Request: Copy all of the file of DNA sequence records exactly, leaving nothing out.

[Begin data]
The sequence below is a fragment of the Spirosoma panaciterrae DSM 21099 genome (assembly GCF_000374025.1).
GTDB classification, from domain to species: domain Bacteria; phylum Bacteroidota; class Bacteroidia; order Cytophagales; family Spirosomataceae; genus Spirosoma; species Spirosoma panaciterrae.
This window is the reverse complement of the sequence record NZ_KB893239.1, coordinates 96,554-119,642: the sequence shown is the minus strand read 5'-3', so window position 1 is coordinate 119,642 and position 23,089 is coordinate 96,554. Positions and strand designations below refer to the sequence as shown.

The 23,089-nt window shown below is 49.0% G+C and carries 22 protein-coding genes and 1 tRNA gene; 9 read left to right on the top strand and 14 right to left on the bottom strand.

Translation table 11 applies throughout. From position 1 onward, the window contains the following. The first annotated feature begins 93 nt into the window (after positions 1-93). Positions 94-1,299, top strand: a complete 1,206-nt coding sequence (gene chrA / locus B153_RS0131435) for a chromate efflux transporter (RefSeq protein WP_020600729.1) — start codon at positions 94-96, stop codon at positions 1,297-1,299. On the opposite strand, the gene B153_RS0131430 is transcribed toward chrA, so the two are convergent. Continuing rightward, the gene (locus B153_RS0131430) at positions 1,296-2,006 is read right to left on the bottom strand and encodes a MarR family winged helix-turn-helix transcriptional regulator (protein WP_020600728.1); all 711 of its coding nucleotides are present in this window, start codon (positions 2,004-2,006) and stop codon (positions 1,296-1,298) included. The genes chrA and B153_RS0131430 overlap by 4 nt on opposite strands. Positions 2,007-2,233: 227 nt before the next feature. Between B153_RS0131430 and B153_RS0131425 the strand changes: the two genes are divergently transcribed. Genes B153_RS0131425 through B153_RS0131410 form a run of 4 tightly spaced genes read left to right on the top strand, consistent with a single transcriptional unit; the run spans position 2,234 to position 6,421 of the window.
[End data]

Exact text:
The sequence below is a fragment of the Spirosoma panaciterrae DSM 21099 genome (assembly GCF_000374025.1).
GTDB classification, from domain to species: domain Bacteria; phylum Bacteroidota; class Bacteroidia; order Cytophagales; family Spirosomataceae; genus Spirosoma; species Spirosoma panaciterrae.
This window is the reverse complement of the sequence record NZ_KB893239.1, coordinates 96,554-119,642: the sequence shown is the minus strand read 5'-3', so window position 1 is coordinate 119,642 and position 23,089 is coordinate 96,554. Positions and strand designations below refer to the sequence as shown.

The 23,089-nt window shown below is 49.0% G+C and carries 22 protein-coding genes and 1 tRNA gene; 9 read left to right on the top strand and 14 right to left on the bottom strand.

Translation table 11 applies throughout. From position 1 onward, the window contains the following. The first annotated feature begins 93 nt into the window (after positions 1-93). Positions 94-1,299, top strand: a complete 1,206-nt coding sequence (gene chrA / locus B153_RS0131435) for a chromate efflux transporter (RefSeq protein WP_020600729.1) — start codon at positions 94-96, stop codon at positions 1,297-1,299. On the opposite strand, the gene B153_RS0131430 is transcribed toward chrA, so the two are convergent. Continuing rightward, the gene (locus B153_RS0131430) at positions 1,296-2,006 is read right to left on the bottom strand and encodes a MarR family winged helix-turn-helix transcriptional regulator (protein WP_020600728.1); all 711 of its coding nucleotides are present in this window, start codon (positions 2,004-2,006) and stop codon (positions 1,296-1,298) included. The genes chrA and B153_RS0131430 overlap by 4 nt on opposite strands. Positions 2,007-2,233: 227 nt before the next feature. Between B153_RS0131430 and B153_RS0131425 the strand changes: the two genes are divergently transcribed. Genes B153_RS0131425 through B153_RS0131410 form a run of 4 tightly spaced genes read left to right on the top strand, consistent with a single transcriptional unit; the run spans position 2,234 to position 6,421 of the window.